We used the latest (2007) wave of the EU-SILC data-base, available since March 2009. Our analysis wasperformed on the log hourly gross wage of Italianindividuals between 25 and 65 years of age whodeclared to be employed in a managerial position.EU-SILC identifies that position with a supervisoryrole where supervisory responsibility includes formalresponsibility for coordinating a group of otheremployees (other than apprentices). Students, peopleserving in the Armed Forces and self-employed werealso excluded. After doing so 3064 individualsremained, 1025 females and 2039 males. The covari-ates considered were (i) citizenship with three cate-gories: citizenship of the same country as that ofresidence (the base category), of any other EU countryand of any other country; (ii) marital status (threecategories: single individuals the base category union without legal basis, union with legal basis);(iii) limitation of activity because of health problemswhose categories are strongly limited (base category),limited, not limited; (iv) level of education with threecategories: the base is for pre-primary, primary andlower secondary school; the second for upper second-ary and post-secondary nontertiary education; the lastonly includes people with at least tertiary education;(v) working experience and its squared; (vi) whether ornot the individual works part-time (of course twocategories); (vii) type of contract (temporary or per-manent); (viii) the size of the unit where a worker isemployed, split into three categories (1119, 2049and more than 50 employees) other than the base (upto 10 employees) and (ix) sector (13 categories). Thesummary statistics for the sample of men and womenused in this article are reported in Table 1.
The results from the counterfactual decomposition aredisplayed in Table 2.We also report the OLS estimatesand the observed wage gap for comparison. All the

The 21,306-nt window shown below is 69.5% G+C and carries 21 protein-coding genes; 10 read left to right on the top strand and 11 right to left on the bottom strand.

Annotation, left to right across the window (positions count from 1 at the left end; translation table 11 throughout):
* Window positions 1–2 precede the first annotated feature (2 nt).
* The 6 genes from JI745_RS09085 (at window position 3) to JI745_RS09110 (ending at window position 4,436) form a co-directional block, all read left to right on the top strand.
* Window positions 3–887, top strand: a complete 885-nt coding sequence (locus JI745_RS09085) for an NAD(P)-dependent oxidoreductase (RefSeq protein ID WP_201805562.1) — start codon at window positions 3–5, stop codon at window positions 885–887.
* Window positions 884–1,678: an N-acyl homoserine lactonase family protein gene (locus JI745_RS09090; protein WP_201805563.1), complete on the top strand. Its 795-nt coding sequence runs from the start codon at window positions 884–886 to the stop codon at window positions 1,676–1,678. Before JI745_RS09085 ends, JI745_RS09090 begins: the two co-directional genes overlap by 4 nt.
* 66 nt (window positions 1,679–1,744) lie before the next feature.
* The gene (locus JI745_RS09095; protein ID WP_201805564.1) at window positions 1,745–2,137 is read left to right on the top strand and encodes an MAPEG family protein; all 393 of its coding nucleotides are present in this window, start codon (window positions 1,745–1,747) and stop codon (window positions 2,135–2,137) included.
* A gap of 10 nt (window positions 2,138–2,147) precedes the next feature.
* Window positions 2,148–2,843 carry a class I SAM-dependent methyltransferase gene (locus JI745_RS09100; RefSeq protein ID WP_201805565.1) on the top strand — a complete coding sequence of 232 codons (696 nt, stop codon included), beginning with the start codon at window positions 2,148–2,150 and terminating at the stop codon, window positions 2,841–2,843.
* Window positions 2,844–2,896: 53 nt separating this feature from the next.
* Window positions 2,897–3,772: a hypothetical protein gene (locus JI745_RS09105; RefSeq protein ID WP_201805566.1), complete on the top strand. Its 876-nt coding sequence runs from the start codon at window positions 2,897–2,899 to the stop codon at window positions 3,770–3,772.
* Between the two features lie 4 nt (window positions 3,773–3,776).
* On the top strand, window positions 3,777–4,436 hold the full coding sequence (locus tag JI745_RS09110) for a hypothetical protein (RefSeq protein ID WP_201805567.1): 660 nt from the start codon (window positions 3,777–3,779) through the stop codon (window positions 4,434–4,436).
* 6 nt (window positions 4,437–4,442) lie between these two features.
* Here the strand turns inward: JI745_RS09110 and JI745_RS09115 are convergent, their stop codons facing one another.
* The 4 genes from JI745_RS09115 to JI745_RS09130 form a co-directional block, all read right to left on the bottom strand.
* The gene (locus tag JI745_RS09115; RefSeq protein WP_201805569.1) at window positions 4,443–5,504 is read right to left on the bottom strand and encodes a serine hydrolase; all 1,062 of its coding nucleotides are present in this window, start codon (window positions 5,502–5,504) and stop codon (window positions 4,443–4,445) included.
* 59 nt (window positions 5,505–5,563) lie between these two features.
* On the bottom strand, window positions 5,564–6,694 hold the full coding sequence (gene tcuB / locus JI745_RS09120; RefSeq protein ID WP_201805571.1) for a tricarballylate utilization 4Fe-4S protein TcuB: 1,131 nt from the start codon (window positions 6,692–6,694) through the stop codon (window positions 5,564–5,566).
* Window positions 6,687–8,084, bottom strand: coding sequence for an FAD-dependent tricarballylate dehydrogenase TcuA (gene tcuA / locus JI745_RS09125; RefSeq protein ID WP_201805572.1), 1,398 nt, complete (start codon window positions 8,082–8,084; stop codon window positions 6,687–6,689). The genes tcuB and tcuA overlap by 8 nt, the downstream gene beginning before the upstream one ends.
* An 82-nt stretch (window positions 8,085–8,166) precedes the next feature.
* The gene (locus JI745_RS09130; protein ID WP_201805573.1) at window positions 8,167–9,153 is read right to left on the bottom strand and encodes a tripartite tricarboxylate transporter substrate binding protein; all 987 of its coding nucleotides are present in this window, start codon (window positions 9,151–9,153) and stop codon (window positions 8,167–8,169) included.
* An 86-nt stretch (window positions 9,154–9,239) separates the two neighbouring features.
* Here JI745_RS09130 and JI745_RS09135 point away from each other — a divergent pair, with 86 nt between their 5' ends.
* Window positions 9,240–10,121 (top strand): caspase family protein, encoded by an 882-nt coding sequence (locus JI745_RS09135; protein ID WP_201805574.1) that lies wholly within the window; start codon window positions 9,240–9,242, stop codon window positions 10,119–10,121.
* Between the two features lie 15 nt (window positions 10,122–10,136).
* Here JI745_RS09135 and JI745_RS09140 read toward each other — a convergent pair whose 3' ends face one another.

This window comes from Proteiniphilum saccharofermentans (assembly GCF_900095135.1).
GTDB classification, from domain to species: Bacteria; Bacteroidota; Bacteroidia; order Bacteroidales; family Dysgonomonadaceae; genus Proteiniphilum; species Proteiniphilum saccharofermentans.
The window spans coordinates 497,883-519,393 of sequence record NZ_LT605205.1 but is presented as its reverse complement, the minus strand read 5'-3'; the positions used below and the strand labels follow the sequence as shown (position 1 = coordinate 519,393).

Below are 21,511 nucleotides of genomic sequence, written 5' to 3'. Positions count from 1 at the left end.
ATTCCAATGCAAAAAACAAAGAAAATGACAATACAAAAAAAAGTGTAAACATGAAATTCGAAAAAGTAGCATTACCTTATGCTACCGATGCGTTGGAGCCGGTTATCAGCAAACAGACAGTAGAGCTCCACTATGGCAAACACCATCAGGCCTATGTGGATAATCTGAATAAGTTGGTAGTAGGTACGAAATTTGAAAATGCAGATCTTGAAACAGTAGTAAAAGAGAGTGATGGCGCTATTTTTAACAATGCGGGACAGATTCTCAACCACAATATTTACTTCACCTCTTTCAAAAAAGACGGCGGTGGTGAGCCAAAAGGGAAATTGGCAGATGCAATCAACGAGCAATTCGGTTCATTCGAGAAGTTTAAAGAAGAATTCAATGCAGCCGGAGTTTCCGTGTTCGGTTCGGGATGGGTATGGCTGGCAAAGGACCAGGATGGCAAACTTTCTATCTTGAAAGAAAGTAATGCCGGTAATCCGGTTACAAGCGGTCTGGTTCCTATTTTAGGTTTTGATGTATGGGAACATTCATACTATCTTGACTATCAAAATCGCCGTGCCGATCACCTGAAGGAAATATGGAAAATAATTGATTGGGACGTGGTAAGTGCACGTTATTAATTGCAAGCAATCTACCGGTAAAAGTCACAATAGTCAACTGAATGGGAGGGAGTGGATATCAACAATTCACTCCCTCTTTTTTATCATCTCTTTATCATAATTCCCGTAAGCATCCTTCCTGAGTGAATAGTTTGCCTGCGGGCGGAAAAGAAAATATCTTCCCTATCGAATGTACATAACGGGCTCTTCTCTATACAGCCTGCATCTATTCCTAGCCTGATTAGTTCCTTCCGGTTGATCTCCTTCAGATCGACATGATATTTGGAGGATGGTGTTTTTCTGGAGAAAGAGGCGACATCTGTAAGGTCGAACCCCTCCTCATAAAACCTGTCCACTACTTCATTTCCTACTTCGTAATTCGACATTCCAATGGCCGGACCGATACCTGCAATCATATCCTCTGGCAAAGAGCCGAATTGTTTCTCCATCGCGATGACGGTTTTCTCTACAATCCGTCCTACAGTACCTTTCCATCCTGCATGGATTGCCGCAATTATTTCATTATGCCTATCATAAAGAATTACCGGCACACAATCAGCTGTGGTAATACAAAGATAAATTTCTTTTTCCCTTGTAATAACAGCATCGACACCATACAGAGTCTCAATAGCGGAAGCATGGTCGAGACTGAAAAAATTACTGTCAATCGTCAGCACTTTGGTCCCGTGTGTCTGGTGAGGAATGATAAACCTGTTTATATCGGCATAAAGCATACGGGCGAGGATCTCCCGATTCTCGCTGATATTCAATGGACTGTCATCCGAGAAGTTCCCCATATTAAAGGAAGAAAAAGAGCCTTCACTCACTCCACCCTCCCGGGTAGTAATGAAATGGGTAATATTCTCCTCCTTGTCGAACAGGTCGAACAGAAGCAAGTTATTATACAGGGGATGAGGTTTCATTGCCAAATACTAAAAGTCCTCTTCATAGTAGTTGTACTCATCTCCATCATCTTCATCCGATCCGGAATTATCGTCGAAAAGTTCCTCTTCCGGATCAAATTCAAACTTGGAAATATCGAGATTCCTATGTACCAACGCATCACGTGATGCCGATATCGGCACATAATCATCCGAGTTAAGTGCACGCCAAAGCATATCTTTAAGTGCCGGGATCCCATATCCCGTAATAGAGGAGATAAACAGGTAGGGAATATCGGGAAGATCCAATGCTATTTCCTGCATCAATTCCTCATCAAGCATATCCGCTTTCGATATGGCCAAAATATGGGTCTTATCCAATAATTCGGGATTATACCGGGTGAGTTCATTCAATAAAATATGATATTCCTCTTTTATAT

coefficients are significant at 1%. Figure 1 plots thedecomposition results at each of the 99%. We findthat women earn less than men, also after control formany personal, human capital and labour marketcharacteristics, along the whole wage distribution.The observed GWG, as reported in the first row ofthe Table 2, is U-shaped and shows the lowest value atthe median ( = .50) quantile.By taking into account the effects of all covariates,
the counterfactual analysis confirms a more linearU-shaped pattern, thus showing both sticky floor defined as the difference between 10th and 50th quan-tiles and glass ceiling computed with the differencebetween 90th and 50th quantiles effects. Moreover,the pay gap at the two extreme 10th and 90th quantilesis now higher. By decomposing the effect of its determi-nants, the GWG is mainly due to the difference inrewards along the entire distribution, whose relativeincidence is also monotonically increasing as we moveto upper quantiles. Such component, then, evidences aJ-shaped pattern, that is, a glass ceiling effect muchmore pronounced than the sticky floor. Conversely,the characteristic effect is continuously decreasingover the whole distribution.
Our counterfactual distribution of wages among Italianworkers in a supervisory position demonstrates that theGWG exhibits a U-shaped pattern, that is, it showsboth significant sticky floor and glass ceiling effects.The decomposition results for a selected grid of quan-tiles indicate that the contribution of differences inrewards has been quantitatively much more importantthan that of different covariates at each of the estimatedpoints along the log wage distribution. Furthermore,
Table 1. Summary statistics for sample
Variable Mean SD Mean SD
Log gross hourly wage 2.39 0.45 2.66 0.44Citizenship 2.00 0.12 2.01 0.11Marital status 1.24 0.93 1.44 0.86Limitation because of health
problems2.81 0.43 2.88 0.37
Education attained 1.16 0.66 1.01 0.68Work experience 18.02 9.79 20.05 10.07Part time 0.15 0.35 0.18 0.13Permanent 0.91 0.28 0.95 0.22Firm size 1.68 1.26 1.84 1.23Sectors 7.28 3.49 5.40 3.49
A note on the gender wage gap among managerial positions 941